Debit Note

Debit Note
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Methods and techniques

Debit note a document issued by the salesman to the buyer or vice versa; prapared in order to reduce the amount of money that needs to be paid[1]. It's created by the customer to inform the salesman that his account has been charged for the reasons specified therein. The debit note includes the date of return and the name of the seller to whom the goods were returned. All details of the returned goods and reasons for returning are mentioned, too. Each note is numbered[2]. The debit note is usually printed in black. The debtor's account must be charged every time he has been sent a debit note[3].

Issuing debit notes[edit]

These corrections are made by means of debit notes and credit notesand require many procedures such as[4]:

  • In the case of a return, an amendment of the amount is required, customers may reduce the amount due to the seller.
  • After purchasing the goods, the buyer credits the seller's account.
  • If some parts of the goods are returned to the merchant, the value of the returned items is not to be paid and needs to be deducted from the amount.
  • Technically, the merchant's account will be charged with the amount of goods returned to him. In this case, the buyer will send the debit note to the seller, which means that the salesman's account is debited with the amount of goods returned to him.
  • After getting his goods back and receiving the debit note, every salesman is obliged to send a credit note to the customer, which means that the merchant has credited the buyer's account with the value of the goods returned to him.
  • A debit note may also be given by the seller to the buyer if the amount of the facture is short or the price is calculated at lower rates.
  • All in all, the seller will charge an amount exceeding the facture value from the buyer, so he will be obliged to send the debit note to the buyer.
  • After that, the buyer will be able to send the credit note to the seller instead.

When is a debit note sent[5]:

  1. When the goods are returned by the customer to the salesman.
  2. When returned defective, damaged or unsatisfactory goods.
  3. When an excessive charge was calculated in the facture.

The settlement and documentation of debit notes[edit]

The settlement of debit notes, either by issuing an invoice or proof of customer responsibility, depends on the actions of all other departments:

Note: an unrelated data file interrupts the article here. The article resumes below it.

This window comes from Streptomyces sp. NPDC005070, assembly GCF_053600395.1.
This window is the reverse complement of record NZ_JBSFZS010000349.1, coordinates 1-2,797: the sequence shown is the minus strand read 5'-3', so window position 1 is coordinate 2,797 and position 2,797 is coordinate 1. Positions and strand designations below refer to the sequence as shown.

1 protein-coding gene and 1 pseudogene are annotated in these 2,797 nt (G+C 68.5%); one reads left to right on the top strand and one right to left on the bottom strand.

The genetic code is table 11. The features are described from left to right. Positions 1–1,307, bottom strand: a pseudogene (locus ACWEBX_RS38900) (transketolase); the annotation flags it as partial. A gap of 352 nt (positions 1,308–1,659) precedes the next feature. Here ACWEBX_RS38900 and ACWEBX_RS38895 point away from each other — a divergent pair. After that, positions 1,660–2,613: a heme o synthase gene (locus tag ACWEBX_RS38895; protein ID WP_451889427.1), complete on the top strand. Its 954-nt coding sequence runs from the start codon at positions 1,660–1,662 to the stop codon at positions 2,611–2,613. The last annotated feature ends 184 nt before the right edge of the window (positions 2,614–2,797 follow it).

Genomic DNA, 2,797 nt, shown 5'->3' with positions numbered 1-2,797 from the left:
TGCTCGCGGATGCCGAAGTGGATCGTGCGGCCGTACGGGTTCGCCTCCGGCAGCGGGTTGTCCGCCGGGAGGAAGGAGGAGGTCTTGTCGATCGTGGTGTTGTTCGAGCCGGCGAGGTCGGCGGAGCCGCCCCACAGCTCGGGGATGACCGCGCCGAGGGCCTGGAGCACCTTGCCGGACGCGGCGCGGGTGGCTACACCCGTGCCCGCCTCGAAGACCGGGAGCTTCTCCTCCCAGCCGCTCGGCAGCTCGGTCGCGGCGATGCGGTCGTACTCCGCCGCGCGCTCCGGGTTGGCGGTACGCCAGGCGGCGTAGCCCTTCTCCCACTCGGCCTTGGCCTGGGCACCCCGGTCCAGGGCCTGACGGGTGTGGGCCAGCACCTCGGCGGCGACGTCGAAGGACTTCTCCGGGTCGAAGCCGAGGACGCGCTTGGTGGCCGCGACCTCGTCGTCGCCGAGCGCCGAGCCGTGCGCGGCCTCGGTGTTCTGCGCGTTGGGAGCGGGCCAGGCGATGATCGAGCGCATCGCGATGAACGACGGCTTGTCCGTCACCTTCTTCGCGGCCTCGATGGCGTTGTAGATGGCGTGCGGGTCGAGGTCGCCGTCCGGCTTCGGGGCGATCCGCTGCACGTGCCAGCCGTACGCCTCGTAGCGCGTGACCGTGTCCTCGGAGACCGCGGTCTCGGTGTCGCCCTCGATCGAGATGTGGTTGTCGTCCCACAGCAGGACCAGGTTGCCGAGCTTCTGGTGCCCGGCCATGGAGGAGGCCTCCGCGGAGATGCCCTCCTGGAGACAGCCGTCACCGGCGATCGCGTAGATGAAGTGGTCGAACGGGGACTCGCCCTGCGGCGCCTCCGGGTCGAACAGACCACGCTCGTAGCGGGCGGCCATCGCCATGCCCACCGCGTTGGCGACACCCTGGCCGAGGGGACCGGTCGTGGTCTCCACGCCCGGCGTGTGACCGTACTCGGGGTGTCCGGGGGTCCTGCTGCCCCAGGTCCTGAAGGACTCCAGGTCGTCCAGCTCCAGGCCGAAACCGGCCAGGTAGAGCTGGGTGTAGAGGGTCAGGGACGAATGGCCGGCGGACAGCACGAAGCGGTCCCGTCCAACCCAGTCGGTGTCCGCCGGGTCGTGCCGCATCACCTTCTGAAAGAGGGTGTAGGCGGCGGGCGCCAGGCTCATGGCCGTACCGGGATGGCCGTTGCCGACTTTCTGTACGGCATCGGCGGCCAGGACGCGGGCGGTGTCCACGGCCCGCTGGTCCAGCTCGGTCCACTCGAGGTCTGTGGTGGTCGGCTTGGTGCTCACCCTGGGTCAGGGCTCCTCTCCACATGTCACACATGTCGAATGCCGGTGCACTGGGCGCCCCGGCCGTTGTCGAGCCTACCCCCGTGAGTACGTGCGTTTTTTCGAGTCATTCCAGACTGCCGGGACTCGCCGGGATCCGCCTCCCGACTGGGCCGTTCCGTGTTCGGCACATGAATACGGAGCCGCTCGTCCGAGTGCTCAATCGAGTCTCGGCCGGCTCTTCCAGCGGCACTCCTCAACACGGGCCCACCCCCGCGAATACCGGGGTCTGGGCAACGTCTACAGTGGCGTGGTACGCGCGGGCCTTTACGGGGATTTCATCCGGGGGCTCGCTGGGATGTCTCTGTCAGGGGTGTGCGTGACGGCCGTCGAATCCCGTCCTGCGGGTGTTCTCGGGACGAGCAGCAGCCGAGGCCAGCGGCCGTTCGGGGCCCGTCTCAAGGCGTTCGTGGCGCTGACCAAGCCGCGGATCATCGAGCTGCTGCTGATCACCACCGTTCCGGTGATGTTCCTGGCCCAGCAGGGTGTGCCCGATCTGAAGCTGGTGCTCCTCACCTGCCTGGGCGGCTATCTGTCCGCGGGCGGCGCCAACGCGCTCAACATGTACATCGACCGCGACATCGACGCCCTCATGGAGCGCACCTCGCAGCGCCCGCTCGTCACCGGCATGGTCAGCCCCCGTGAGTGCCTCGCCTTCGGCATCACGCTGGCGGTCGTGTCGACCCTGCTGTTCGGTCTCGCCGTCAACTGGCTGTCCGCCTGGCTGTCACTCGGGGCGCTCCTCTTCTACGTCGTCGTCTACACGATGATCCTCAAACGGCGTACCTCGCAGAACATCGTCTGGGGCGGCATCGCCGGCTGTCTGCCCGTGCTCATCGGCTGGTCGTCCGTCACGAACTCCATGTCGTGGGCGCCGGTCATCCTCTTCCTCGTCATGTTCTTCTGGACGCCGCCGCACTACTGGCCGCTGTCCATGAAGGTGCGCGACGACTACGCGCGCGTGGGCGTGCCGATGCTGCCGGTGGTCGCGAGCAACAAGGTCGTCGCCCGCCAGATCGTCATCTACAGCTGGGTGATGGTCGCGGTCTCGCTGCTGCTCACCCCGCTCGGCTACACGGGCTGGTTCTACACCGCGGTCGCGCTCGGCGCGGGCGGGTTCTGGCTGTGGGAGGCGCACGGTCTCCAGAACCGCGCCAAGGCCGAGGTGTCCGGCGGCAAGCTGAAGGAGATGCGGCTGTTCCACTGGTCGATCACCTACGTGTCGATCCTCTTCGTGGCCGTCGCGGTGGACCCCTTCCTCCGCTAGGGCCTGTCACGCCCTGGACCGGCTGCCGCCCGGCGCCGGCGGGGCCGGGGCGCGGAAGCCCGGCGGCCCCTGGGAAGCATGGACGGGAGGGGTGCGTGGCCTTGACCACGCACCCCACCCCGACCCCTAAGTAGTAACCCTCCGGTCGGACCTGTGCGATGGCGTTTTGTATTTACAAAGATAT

None of them is fully interested in taking time on these inquiries. It often happens that the credit manager is obliged to activate people who are beyond his control. That control can be divided into two parts:

  1. Records
  2. Investigation

The proper records of all debit notes need to be stored, probably in the credit department, in any order that is just useful – e.g. according to the customers or groups of products. Clients should be asked to send their notes to the appropriate person responsible for these files. International instructions should be given to ensure that all debit notes are forwarded to the credit department. It's often necessary to establish a separate section in the credit department for performing debit note control. For large accounts that have a fixed number of debit notes, it's a good idea to keep the record card (the history and status of each subject) A copy of each incoming debit note should be given to the appropriate person / department with a request for clarification. It must be continued. If the complaint is not accepted, it is necessary to send an explanation to the client (saving a copy for the credit department). Likewise, the issue of partial credit should also be covered by a letter[6].

Footnotes[edit]

  1. Siddiqui S.A. (2011). Comprehensive Accountancy XI, Laxmi Publications, p. 158
  2. Mcgraw-Hill T. (2009) Qb In Accountancy XI, 2E, Tata McGraw-Hill Education, p.14
  3. Thompson-Hosein F. (1988). Principles of Accounts, Heinemann, p.36
  4. Siddiqui S.A. (2011). Comprehensive Accountancy XI, Laxmi Publications, p. 156
  5. Tulsian P.C. and Tulsian S.D. (2003). Isc Commerce 2nd Edition, Ranta Sagar, p. 20.6
  6. Bass R.M.V. (1991). Credit Management: How to Manage Credit Effectively and Make a Real Contribution to Profits, Nelson Thornes, p.89-90

References[edit]

Author: Katarzyna Maziarka